Sometime referred to as the Great Pacific Saradine, Pilchard, California Sardine.
Did I mention that these small fish if handled properly are one of the glories of the seven seas? Well, they are. And Sardiops sagax is no exception. I recently showed up at a Bar-b-que at a fisherman's house in HMB with a half bucket of fresh sardines (“Hey, who brought all this bait?” Someone yelled). Everyone there was intent on eating fresh, tuna, salmon and halibut. But I threw a few sardines on the grill (after brushing them with my garlic infused olive oil) and then sat back and watched these fishermen scarf the entire half bucket as effectively as any pod of hungry dolphins might have done.
Just saying. There are a lot or reasons why everyone should at least try a local sardine. Whether it's blast frozen (IQF) or fresh out of the Pacific Ocean. Obvously the fresh ones are harder to get, but the IQF are being served in every restaurant in SF... and are still considered an excellent seafood option by most chefs.
Sardines will always arrive whole. So you will need to scale, gut and clean them.
Marilyn Monroe in the Noir classic: Clash By Night. If Marilyn can clean a sardine, so can you!
Scientific Name: Sardinops sagax
Habitat: Sardines live in the water column in nearshore and offshore areas along the coast. They’re also sometimes found in estuaries. Sardines prefer warmer water.
Diet: They feed on plankton (tiny floating plants and animals).
Size: Up to more than 12 inches long.
Range: From southeastern Alaska to the Gulf of California, Mexico. Pacific sardines move seasonally along the coast.
2010 - present
2010 - present
High in Omega 3's, low in all the other stuff. Sardines are about the healthiest fish you can find.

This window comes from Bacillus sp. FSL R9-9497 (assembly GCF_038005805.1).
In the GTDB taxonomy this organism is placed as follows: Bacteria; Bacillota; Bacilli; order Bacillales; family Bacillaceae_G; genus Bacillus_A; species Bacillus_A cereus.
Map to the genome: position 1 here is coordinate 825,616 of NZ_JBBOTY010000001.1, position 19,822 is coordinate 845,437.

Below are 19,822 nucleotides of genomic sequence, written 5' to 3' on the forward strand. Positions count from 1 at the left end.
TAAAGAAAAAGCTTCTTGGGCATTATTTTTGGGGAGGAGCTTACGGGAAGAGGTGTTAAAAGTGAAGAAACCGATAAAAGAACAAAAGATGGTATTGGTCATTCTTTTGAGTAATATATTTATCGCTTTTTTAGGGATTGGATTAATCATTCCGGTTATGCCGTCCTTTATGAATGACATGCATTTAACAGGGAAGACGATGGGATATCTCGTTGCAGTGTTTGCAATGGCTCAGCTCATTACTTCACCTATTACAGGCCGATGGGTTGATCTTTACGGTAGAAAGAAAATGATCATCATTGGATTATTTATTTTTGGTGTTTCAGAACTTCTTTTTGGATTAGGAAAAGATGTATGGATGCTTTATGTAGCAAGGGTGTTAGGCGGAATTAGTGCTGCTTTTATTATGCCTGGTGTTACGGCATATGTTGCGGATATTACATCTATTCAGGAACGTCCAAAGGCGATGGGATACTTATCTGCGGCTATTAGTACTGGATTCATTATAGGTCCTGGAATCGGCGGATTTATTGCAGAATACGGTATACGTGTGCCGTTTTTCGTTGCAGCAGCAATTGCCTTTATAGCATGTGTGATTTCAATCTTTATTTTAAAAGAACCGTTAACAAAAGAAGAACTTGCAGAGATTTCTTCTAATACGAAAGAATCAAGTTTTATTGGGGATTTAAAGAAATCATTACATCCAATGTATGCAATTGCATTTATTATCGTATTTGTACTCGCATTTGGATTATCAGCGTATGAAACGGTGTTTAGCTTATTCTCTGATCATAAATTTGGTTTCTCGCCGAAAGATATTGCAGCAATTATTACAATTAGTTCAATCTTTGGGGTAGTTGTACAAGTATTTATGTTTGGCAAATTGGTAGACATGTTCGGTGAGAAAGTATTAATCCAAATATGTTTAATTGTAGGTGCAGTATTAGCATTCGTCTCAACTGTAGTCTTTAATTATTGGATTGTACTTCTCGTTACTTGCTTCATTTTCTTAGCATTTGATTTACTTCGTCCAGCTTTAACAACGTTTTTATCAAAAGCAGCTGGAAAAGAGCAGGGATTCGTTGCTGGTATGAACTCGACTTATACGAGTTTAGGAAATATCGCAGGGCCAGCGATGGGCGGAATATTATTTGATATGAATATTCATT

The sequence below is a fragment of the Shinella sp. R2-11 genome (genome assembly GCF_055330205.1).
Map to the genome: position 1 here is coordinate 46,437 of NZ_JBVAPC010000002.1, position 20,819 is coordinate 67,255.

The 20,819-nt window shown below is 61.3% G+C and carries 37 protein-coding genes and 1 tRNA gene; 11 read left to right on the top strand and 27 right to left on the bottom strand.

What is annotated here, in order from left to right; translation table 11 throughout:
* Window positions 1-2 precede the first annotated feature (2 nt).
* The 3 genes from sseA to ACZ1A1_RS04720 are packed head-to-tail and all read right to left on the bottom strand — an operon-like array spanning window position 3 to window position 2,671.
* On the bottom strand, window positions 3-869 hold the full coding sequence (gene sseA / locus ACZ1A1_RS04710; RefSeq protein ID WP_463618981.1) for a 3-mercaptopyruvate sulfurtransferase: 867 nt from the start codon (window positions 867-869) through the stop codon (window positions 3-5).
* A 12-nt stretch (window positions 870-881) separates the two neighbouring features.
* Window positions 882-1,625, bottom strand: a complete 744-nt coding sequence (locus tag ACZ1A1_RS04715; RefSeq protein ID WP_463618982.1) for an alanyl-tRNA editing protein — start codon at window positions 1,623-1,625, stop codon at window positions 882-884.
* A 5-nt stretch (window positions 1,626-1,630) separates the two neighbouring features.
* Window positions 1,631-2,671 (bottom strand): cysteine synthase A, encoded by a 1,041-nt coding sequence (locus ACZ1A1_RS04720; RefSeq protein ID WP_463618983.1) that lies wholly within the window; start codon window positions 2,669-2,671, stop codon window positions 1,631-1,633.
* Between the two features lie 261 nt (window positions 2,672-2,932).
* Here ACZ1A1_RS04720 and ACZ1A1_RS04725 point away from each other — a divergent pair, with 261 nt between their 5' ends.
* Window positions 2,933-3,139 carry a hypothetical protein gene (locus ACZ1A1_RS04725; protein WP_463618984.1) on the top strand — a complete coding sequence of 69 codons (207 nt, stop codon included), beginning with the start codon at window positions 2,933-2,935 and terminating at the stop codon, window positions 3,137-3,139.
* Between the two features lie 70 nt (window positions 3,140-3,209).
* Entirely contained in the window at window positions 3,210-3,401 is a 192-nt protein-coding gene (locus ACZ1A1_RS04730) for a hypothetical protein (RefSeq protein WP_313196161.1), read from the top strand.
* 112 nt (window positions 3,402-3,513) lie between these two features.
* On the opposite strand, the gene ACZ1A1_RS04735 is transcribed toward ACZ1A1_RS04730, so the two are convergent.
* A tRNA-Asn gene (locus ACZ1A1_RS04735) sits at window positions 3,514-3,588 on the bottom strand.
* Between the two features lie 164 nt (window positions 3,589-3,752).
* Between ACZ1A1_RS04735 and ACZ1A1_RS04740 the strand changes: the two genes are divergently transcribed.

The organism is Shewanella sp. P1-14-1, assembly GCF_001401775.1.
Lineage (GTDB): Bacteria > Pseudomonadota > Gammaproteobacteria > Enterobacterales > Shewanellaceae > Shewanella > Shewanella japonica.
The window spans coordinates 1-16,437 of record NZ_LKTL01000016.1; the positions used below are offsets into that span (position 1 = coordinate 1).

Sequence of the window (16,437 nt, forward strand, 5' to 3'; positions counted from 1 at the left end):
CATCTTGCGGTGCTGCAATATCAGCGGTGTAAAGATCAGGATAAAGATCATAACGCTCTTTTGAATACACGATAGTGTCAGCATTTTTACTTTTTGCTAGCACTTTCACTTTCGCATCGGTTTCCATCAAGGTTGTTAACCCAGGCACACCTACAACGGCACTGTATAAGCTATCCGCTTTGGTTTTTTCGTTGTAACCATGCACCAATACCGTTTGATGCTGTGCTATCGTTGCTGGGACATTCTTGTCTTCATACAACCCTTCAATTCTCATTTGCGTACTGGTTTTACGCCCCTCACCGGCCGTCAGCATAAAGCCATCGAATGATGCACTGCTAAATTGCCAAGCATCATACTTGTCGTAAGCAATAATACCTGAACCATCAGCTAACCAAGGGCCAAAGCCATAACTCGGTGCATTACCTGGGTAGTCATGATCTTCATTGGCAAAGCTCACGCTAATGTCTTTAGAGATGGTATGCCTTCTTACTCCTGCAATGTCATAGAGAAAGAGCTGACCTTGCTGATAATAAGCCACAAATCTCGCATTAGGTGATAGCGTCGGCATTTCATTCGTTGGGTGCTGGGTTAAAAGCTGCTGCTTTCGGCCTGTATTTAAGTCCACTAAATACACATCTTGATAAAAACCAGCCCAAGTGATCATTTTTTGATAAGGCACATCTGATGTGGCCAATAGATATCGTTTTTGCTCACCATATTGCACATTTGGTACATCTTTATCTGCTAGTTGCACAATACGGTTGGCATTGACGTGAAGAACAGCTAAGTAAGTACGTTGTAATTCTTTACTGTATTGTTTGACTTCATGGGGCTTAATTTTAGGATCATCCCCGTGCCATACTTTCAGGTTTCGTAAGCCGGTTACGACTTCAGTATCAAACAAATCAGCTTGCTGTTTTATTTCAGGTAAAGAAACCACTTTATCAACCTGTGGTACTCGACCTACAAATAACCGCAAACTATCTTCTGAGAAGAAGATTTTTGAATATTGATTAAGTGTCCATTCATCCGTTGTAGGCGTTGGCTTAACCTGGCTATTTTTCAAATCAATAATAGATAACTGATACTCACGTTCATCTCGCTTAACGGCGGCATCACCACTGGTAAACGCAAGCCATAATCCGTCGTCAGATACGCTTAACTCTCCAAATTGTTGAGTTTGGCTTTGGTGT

Gear and fishery info:
Sardines are fished seasonally. Each season has it's quota. But with new technologies the fleet is so adept at catching sardines that the quota is often reached very quickly. This year for instance, the 3 month summer season ended in something like ten days. So as far as getting a fresh sardine you had a ten day window in the summer. Because the schools are more spread out and harder to find in the winter, fewer fishermen (if any) are targetting them and so despite a longer lasting season they are still really hard to find fresh. In fact, getting a fresh sardine is always something of a mircale. In addition to the above challenges the shelf life of a sardine is notoriously short. I don't like to eat sardines that are more than two days out of the water, and prefer them the day of capture. But again, finding anything that was caught the day it was landed is a major challenge to any fishermonger. Other than myself throwing a casting net on one of the ten days before the season closes in June and one lone Greek fishernan out of HMB who fishes them year round and pulls his lampara net by hand (!) it's hard to find anyone who can get me sardines the day they were caught, especially in the fall and winter. The squid boats are the main sardine hunters these days. And since my mongering buddies Kenny Belov, (2 x Sea), Beck Barger (Small Boat Seafood) and myself are friendly with one of the best squid boats in the fleet, we will have access to some amazing sardines at some point this summer.
Fish Nerdism 101: